Horizontal transfer of an adaptive chimeric photoreceptor from bryophytes to ferns.


Ferns are well known for their shade-dwelling habits. Their ability to thrive under low-light conditions has been linked to the evolution of a novel chimeric photoreceptor--neochrome--that fuses red-sensing phytochrome and blue-sensing phototropin modules into a single gene, thereby optimizing phototropic responses. Despite being implicated in facilitating the diversification of modern ferns, the origin of neochrome has remained a mystery. We present evidence for neochrome in hornworts (a bryophyte lineage) and demonstrate that ferns acquired neochrome from hornworts via horizontal gene transfer (HGT). Fern neochromes are nested within hornwort neochromes in our large-scale phylogenetic reconstructions of phototropin and phytochrome gene families. Divergence date estimates further support the HGT hypothesis, with fern and hornwort neochromes diverging 179 Mya, long after the split between the two plant lineages (at least 400 Mya). By analyzing the draft genome of the hornwort Anthoceros punctatus, we also discovered a previously unidentified phototropin gene that likely represents the ancestral lineage of the neochrome phototropin module. Thus, a neochrome originating in hornworts was transferred horizontally to ferns, where it may have played a significant role in the diversification of modern ferns.





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Publication Info

Li, F, JC Villarreal, S Kelly, CJ Rothfels, M Melkonian, E Frangedakis, M Ruhsam, EM Sigel, et al. (2014). Horizontal transfer of an adaptive chimeric photoreceptor from bryophytes to ferns. Proceedings of the National Academy of Sciences of the United States of America, 111(18). pp. 6672–6677. 10.1073/pnas.1319929111 Retrieved from https://hdl.handle.net/10161/21761.

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A. Jonathan Shaw

Professor of Biology

My research centers on the evolution and diversity of bryophytes. Current projects in the lab include molecular phylogenetic analyses of familial and ordinal level relationships in the arthrodontous mosses, studies of hybridization using molecular and morphological markers, and investigations of cryptic speciation within geographically widespread species. My own particular focus (as opposed to those of post-docs and graduate students in the lab) at present is the genus Sphagnum (peatmosses). Ongoing research is grounded in phylogenetic analyses at various levels of biological organization from populations up to genus-wide. We utilize DNA sequence data from the nuclear, chloroplast, and mitochondrial genomes to infer historical processes of biodiversification. I have a special interest in the genetic structure of both rare and widespread species. Morphological and molecular information is being used to explore geographic patterns in phylogenetic diversity within the peatmosses. Of particular interest are biogeographic relationships between boreal, tropical, and Southern Hemisphere taxa, and between New and Old World taxa. Our data base presently includes nucleotide sequences from multiple loci representing some 500-600 accessions of peatmosses. Additional information about this ongoing work can be found here.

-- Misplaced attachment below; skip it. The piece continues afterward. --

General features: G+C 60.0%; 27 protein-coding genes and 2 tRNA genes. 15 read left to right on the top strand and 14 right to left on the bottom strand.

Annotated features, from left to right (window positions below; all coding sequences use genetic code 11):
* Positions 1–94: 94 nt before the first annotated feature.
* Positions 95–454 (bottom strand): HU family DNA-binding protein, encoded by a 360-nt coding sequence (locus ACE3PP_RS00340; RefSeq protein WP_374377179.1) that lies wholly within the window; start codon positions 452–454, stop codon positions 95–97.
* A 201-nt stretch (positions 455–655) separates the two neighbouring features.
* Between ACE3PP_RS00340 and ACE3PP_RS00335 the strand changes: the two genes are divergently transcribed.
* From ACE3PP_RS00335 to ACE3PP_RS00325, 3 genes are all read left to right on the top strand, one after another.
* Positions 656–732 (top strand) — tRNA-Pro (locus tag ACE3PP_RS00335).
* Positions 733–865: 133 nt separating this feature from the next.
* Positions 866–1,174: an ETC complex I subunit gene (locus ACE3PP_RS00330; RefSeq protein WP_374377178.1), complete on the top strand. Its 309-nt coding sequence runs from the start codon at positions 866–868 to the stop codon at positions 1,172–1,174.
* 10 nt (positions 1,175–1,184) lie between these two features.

The bryology laboratory is engaged in ongoing
                collaborative research projects with the New York
                Botanical Garden, the University of Connecticut, the
                Missouri Botanical Garden, and the University of
                Alberta. Additional information about these 

projects can be found here.

                I serve as Curator of the Bryophyte Herbarium,
                which includes approximately 230,000 collections 

of mosses, liverworts, and hornworts. The collections represent a central resource for bryological research at Duke, and we are actively integrating molecular investigations with field work and collections- based approaches.


Kathleen M. Pryer

Professor of Biology

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